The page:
New public works requirements for contractors and public agencies pursuant to SB 854

Posted in Certified Payroll Records, Legislation, Prevailing Wages, Uncategorized

On June 20, 2014, the California legislature adopted SB 854, a “budget bill” that was heavily negotiated and tied to the approval of the state budget. Included among a variety of unrelated provisions in the lengthy bill were a number of additions and changes to the California Labor Code which will revamp the monitoring of public works projects throughout California through the Department of Industrial Relations (“DIR”).

SB 854 creates a new public works monitoring scheme for the DIR. While the DIR has been charged with establishing and enforcing prevailing wage requirements for number of years, the new scheme will place more responsibility on the DIR. This alert will summarize the new requirements for both public agencies and contractors. Continue Reading

New case confirms competitive bidding exception for lease lease-back projects award by school districts

Posted in Lease-leaseback

A court of appeal case published on September 18, 2014, Los Alamitos Unified School District v. Howard Contracting, Inc., confirmed the existence of an exception to competitive bidding for “lease-leaseback” agreements awarded by school districts pursuant to Education Code section 17406. Many involved in school district construction have held the view that “lease-leaseback” agreements were exempt from competitive bidding, despite the fact that these agreements result in new construction projects which are ultimately owned by a school district. This case confirms that view by applying a plain meaning interpretation of section 17406. Continue Reading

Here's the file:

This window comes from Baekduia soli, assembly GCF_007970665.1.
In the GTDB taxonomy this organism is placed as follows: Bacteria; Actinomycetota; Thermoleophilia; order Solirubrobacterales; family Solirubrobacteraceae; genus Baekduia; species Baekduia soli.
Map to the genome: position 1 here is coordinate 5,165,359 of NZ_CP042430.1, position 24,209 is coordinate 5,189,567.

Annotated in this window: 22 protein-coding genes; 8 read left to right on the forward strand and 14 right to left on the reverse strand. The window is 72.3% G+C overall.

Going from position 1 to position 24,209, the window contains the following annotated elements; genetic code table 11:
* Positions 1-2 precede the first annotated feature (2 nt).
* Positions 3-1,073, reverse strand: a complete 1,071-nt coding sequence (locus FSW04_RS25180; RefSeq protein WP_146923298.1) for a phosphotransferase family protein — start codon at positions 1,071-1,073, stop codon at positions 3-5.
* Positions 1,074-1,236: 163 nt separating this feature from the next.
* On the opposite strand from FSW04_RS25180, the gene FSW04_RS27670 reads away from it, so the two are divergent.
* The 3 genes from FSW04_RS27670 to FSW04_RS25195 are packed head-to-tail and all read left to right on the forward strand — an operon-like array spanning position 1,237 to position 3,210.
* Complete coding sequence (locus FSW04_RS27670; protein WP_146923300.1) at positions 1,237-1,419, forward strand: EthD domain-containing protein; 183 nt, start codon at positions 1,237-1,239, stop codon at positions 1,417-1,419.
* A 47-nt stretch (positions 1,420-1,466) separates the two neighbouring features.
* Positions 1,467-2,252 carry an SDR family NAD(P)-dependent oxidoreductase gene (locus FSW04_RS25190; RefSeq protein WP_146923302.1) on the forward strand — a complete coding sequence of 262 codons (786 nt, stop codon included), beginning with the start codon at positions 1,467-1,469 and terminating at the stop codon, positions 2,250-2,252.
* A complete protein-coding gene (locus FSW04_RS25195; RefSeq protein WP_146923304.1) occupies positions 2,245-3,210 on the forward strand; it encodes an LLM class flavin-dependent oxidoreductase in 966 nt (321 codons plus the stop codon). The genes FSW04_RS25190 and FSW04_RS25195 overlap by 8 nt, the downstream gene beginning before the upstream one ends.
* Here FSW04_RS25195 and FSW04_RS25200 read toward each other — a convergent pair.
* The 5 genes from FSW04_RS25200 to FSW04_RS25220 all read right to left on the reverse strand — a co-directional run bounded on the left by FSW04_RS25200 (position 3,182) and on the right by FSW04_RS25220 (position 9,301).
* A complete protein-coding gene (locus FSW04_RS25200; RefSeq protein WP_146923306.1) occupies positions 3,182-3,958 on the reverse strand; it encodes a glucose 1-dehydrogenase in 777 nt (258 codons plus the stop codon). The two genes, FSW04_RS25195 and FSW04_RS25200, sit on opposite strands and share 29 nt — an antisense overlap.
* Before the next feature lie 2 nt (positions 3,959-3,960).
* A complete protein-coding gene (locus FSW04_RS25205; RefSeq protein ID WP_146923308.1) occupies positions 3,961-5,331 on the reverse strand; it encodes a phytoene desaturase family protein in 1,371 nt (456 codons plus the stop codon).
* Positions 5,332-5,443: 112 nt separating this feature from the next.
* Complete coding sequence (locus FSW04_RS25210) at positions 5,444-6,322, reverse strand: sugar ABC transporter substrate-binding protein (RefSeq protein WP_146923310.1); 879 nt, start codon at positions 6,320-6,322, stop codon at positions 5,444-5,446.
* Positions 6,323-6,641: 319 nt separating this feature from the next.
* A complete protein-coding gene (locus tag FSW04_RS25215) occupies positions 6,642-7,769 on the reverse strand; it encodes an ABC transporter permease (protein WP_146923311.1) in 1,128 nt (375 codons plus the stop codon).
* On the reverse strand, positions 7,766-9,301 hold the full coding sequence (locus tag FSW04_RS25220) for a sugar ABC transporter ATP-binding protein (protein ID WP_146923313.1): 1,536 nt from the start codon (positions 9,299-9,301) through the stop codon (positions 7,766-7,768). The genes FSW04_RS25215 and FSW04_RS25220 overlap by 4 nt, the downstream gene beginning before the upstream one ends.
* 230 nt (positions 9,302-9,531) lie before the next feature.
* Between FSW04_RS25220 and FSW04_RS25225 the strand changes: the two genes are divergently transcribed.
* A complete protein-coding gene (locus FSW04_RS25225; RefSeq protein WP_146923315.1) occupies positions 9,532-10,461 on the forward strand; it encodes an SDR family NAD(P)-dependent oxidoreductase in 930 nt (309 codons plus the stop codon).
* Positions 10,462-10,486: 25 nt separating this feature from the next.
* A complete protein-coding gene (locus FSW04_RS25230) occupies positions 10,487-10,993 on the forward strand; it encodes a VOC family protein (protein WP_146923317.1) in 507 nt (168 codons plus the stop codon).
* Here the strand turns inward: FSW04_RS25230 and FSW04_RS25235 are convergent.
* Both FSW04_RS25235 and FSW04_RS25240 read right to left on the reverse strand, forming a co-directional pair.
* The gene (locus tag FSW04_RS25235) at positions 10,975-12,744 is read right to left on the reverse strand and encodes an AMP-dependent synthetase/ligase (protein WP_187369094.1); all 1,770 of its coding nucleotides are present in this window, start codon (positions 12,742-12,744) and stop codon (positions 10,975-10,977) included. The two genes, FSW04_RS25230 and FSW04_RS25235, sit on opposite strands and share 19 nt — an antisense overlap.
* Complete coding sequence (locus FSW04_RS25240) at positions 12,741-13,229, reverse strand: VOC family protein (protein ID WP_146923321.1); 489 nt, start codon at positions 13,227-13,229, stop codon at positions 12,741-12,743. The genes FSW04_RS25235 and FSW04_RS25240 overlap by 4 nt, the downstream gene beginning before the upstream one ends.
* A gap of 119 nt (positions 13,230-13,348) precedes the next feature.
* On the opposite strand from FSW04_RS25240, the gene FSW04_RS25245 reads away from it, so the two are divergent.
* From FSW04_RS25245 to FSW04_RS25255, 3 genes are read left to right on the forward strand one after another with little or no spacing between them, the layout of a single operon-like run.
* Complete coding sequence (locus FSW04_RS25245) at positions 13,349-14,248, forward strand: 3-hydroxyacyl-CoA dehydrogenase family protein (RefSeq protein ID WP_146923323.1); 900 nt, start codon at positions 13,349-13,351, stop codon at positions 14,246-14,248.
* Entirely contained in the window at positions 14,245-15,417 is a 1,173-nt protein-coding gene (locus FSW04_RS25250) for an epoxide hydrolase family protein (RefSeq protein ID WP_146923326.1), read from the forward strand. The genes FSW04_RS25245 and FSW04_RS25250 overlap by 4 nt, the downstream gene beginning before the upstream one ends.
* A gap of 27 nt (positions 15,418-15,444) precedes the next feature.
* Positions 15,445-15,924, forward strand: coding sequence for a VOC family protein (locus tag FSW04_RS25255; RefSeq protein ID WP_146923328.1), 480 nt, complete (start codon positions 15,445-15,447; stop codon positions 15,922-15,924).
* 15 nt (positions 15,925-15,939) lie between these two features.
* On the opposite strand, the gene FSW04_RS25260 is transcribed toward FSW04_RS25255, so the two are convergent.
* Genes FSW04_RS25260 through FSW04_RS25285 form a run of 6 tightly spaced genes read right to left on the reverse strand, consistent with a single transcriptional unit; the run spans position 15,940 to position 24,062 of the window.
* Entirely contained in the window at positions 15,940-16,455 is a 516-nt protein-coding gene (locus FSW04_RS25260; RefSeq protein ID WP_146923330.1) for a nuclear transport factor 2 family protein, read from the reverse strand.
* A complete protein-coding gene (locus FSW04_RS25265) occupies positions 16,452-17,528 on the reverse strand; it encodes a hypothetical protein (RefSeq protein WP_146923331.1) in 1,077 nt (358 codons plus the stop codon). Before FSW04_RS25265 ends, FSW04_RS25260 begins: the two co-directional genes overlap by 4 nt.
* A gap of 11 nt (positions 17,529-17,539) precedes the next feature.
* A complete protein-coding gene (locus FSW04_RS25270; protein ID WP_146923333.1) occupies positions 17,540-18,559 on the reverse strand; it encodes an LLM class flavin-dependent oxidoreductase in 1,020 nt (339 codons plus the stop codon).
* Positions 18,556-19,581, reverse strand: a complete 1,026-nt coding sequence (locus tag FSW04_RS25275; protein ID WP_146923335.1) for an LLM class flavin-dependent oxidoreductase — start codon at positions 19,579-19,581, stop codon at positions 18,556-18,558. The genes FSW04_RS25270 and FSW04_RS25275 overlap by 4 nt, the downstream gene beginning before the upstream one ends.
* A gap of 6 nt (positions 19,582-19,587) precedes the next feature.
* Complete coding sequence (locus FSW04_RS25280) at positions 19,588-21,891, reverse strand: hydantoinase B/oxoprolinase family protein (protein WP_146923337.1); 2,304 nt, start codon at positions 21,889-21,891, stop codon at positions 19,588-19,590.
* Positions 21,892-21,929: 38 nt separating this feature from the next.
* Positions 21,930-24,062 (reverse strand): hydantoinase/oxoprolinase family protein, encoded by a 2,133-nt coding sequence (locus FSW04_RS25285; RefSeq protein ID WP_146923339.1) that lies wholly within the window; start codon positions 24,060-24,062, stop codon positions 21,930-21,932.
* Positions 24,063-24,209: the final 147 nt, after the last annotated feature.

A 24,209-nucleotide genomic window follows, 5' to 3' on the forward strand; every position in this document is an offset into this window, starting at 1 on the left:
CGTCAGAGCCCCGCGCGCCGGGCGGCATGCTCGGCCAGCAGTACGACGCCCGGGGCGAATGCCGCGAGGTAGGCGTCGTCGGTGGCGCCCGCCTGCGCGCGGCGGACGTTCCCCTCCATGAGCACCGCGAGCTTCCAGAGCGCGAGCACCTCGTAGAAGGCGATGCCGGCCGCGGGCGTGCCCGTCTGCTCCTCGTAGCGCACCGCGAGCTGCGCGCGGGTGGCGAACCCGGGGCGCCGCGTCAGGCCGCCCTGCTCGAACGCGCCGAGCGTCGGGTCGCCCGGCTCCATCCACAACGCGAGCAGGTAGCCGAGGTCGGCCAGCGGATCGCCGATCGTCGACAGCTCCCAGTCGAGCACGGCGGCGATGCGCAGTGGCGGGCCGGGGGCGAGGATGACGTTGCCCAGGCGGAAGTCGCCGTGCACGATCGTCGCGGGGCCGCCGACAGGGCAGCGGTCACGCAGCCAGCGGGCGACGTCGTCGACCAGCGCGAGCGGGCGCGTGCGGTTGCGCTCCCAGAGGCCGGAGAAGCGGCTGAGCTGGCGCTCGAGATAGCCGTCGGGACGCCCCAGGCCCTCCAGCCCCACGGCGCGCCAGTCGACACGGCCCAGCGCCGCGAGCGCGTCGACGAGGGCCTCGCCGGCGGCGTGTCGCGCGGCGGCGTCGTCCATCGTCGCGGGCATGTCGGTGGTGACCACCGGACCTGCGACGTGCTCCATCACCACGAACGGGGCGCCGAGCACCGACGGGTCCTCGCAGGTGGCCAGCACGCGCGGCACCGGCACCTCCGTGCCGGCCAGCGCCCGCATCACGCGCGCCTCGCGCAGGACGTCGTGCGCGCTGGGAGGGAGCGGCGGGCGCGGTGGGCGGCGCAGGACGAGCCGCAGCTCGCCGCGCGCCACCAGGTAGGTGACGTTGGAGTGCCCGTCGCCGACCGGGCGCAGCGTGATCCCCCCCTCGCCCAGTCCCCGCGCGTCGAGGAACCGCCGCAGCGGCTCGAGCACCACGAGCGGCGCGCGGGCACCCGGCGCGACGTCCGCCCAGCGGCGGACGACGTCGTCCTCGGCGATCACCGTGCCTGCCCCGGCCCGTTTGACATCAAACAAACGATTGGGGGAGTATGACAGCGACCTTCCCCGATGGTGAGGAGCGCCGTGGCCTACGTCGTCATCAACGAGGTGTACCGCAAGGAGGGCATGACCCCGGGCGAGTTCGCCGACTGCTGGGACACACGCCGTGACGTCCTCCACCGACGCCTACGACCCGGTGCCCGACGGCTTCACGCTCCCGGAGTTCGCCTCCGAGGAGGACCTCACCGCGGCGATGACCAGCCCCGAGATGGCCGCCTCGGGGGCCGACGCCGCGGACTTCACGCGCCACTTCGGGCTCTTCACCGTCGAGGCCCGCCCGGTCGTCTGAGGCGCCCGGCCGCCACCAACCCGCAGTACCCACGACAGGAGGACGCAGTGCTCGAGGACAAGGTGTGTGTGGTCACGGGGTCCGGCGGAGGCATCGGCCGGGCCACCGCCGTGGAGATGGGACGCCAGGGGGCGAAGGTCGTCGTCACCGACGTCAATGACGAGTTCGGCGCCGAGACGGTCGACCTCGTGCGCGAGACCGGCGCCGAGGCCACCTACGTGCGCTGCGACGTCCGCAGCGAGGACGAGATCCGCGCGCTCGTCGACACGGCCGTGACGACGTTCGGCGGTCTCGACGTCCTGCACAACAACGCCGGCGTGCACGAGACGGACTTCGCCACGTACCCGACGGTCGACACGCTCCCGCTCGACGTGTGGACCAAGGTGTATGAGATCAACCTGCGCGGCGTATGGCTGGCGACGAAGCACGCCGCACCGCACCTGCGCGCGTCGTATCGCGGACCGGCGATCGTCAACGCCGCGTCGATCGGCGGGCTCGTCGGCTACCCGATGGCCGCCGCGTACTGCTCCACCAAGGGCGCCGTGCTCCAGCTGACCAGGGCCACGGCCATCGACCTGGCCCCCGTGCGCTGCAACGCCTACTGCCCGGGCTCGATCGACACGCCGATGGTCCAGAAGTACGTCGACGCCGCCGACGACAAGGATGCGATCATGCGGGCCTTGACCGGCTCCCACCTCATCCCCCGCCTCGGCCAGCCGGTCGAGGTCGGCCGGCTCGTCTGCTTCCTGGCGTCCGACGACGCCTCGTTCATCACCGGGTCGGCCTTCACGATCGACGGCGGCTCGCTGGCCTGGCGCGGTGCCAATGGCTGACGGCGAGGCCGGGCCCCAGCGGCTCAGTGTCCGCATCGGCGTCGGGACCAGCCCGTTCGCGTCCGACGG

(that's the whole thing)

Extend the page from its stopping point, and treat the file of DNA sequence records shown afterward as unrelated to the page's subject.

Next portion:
California legislature enacts several new laws concerning prevailing wage requirements

Posted in Prevailing Wages

The California legislature has enacted a number of laws that impact prevailing wage requirements, including provisions that affect charter cities, requirements to inform the Labor Commissioner of the completion of public works projects, exposure to liquidated damages for prevailing wage violations, and applying prevailing wage requirements to refinery construction projects. These laws went into effect on January 1, 2014, and are summarized below.

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Bay Bridge Construction: Don’t Put Your Party Dress On Just Yet . . .

Posted in Infrastructure News, Transportation

The Labor Day Bay Bridge celebration for the opening of the eastern span may be postponed. In the last few weeks, concern about issues with the Self Anchored Suspension Span (SAS) of the San Francisco-Oakland Bay Bridge, and specifically the cracked anchor bolts, has greatly increased from Governor Jerry Brown’s enlightened comment on May 7, 2013, that “shit happens.” Indeed, the problems with the bolts have heightened concern about public safety and a real possibility that the SAS will not be ready for use until 2014. After all, we are talking about the structural integrity of the state’s most traversed bridge, and at a cost of $6.4 billion, the largest public works project in California history.